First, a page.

Chicago Shakespeare Theater’s North American premiere of THE KING’S SPEECH is a wholly delightful theatrical affair, rife with British charm. While the Holocaust and World War II certainly loom as reluctant monarch Prince Albert, Duke of York (aka “Bertie”) ascends the throne after his older brother David voluntarily abdicates so he can marry the American divorcee Wallis Simpson, David Seidler’s play itself maintains a cheerful tone. The play focuses on Bertie’s journey to find his voice, both by committing himself to his service as the newly minted king of England but also as he works to overcome his stuttering with the help of eccentric speech therapist Lionel Logue. Seidler’s script suggests, of course, that Bertie wants to do this work so he can become an authoritative and effective leader worthy of England’s citizens.
By making the play such a personal story about Bertie, Seidler manages to work in the critical historical context without having it overshadow the ultimately uplifting narrative. Seidler’s play is a stage version of the 2010 film of the same name, featuring Colin Firth as Bertie and Geoffrey Rush as Lionel.
The production design lends to the play’s sense of opulence and entertainment, while also allowing the performers to share many intimate moments without being swallowed up by the scenery. Set designer Kevin Depinet’s structural design gives a sense of the grandiosity of Buckingham Palace, while allowing Hana Kim’s elegant projection designs to make the versatile backdrop convey an array of different spaces. David C. Woolard’s posh costume designs certainly suggest the elegant and posh garments worthy of the royal family. John Gromada’s original music has a cinematic quality with musical themes that underscore the play’s dramatic and intimate moments.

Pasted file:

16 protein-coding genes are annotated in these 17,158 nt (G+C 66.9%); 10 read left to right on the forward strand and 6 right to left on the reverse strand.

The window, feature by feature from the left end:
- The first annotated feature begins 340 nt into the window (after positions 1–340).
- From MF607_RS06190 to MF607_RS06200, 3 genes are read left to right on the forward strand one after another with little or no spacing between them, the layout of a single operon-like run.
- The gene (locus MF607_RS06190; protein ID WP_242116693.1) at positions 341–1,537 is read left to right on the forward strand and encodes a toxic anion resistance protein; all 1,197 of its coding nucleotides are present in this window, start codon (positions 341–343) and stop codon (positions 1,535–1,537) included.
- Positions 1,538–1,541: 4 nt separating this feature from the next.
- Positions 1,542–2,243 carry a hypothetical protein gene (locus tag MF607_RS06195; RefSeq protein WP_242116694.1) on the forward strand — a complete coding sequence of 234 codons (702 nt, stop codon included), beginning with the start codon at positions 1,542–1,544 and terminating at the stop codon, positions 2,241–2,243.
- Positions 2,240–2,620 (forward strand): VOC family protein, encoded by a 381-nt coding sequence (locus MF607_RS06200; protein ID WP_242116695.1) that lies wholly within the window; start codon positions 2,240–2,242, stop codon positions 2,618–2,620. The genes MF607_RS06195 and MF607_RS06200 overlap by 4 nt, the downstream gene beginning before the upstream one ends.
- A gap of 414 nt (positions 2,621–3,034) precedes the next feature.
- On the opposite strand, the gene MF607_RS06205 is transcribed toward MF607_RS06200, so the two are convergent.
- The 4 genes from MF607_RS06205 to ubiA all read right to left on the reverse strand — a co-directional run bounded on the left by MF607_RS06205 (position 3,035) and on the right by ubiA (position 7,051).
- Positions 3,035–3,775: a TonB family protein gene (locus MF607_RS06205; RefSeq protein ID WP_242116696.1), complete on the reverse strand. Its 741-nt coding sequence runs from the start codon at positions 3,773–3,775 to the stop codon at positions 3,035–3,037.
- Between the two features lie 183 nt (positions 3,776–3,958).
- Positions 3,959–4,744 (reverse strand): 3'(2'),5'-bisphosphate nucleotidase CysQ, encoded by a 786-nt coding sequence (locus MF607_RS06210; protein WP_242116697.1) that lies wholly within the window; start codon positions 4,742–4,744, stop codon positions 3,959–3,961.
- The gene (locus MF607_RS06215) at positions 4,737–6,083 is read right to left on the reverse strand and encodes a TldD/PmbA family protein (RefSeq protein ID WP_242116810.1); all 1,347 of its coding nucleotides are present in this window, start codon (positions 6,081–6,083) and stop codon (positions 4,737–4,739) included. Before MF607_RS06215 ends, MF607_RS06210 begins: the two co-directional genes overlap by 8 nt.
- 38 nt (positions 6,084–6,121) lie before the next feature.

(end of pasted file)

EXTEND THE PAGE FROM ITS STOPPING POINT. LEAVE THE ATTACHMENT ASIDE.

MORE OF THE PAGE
Directed by Michael Wilson, THE KING’S SPEECH succeeds largely because the dynamic between Harry Hadden-Paton’s Bertie and James Frain’s Lionel Logue is utterly charming. Hadden-Paton (who may be known to audiences for his turn as Henry Higgins in the recent Broadway revival of MY FAIR LADY) is magnificently winsome as Bertie. He makes Bertie’s personality a delightful blend of irresistible charm with a dash of slight awkwardness, befitting a man reluctant to be in the spotlight. It’s impossible not to root for Hadden-Paton’s Bertie, and that level of empathy is necessary to make the play work. Frain’s Lionel is daffy and likable; he can spar with Bertie like no one else. Yet Frain also enables us to see a more vulnerable side of the character, as with his various auditions for Shakespearean productions across London. Though Lionel may not have found success as an actor, Frain allows us to see that his work with Bertie may allow him to fulfill another unexpected dream.
Seidler’s play also demonstrates that Bertie and Lionel have become the people they are because they have strong women by their sides. Rebecca Night is lovely as Bertie’s wife Elizabeth, who provides a critical support system for her husband. Night demonstrates Elizabeth’s unending loyalty to her husband, and her desire to help him persevere. Elizabeth Ledo lends a wonderful quirkiness to Myrtle, Lionel’s wife. Ledo plays the role for maximum humor, but she also shows us that Myrtle’s feelings of being an outsider often parallel how Bertie feels about his inability to speak in a manner he deems proper.
THE KING’S SPEECH is ultimately a heartwarming play about a reluctant monarch who finds his voice, and Chicago Shakespeare Theater’s grand staging makes it all the more enjoyable.
THE KING’S SPEECH plays in The Yard at Chicago Shakespeare Theater through October 20. Tickets are $50-$90. Visit ChicagoShakes.com or call 312.595.5600.
Photo Credit: Liz Lauren
Originally published on BroadwayWorld.com